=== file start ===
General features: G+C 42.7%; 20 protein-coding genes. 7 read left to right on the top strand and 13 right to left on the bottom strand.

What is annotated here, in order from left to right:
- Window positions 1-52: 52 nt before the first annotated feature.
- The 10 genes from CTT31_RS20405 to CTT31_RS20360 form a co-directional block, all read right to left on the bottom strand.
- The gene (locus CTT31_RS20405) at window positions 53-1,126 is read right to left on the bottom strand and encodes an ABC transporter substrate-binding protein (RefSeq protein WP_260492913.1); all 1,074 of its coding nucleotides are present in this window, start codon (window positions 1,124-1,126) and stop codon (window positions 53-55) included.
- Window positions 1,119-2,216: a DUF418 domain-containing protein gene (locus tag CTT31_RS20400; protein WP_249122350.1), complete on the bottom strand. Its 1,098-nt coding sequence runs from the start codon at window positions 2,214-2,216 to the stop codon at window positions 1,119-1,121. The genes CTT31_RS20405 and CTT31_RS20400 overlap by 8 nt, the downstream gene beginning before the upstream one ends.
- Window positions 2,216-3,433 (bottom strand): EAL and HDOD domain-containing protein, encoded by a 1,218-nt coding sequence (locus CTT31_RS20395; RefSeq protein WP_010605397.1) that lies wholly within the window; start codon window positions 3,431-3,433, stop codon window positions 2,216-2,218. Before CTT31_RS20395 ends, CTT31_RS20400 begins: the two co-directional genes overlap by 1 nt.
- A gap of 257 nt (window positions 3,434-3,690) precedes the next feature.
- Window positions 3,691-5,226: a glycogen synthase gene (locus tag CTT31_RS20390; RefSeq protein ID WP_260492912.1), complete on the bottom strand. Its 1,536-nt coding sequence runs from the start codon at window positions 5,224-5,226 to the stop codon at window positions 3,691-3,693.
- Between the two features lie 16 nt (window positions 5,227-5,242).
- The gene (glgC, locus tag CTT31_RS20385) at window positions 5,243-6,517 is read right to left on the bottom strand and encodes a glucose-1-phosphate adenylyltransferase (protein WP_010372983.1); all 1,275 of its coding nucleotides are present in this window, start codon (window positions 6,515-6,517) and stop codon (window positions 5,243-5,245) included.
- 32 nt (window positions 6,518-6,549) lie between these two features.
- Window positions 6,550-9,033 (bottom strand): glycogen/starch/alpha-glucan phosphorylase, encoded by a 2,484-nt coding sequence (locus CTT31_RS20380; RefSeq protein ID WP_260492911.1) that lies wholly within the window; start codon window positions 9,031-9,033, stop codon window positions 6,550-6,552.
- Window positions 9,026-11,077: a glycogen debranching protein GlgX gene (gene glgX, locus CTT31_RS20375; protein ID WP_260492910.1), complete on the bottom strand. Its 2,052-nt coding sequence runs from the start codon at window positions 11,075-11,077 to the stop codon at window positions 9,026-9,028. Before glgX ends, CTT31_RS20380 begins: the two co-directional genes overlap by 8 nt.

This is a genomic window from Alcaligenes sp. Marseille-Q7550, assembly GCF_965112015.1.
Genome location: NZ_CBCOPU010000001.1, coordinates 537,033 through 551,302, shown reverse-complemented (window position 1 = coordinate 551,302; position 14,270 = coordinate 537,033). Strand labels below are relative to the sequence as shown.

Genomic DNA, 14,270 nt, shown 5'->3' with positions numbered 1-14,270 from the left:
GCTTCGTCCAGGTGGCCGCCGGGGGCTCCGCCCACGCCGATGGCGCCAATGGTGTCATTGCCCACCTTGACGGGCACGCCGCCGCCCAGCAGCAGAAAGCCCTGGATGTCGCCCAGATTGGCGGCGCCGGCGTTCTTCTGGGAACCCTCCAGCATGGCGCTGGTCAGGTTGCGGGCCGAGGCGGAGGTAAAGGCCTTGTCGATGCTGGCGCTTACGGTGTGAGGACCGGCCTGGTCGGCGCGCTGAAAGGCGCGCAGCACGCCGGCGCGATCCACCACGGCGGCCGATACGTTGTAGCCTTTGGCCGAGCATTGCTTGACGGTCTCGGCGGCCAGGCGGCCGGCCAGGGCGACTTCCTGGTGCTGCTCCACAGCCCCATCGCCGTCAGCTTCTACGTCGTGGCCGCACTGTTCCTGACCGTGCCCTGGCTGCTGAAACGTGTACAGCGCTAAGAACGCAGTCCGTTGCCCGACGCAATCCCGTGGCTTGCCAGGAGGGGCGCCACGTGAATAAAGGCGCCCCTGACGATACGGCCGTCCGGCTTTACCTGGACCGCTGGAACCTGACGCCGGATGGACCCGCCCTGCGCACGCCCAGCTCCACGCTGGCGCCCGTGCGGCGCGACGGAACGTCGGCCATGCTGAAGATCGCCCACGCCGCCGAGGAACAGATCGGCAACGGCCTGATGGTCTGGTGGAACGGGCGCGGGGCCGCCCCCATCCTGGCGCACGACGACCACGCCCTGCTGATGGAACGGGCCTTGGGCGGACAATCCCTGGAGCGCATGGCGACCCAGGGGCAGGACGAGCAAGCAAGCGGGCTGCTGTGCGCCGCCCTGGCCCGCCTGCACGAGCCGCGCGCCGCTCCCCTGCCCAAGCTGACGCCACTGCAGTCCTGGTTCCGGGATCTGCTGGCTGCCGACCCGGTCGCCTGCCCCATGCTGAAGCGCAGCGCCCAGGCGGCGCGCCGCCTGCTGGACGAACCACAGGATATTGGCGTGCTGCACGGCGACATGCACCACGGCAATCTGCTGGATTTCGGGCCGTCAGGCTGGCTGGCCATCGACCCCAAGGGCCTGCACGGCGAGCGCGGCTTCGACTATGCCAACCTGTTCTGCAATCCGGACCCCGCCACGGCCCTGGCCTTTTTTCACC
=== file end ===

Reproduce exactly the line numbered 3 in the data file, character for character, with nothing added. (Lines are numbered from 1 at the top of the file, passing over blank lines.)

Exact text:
- Window positions 1-52: 52 nt before the first annotated feature.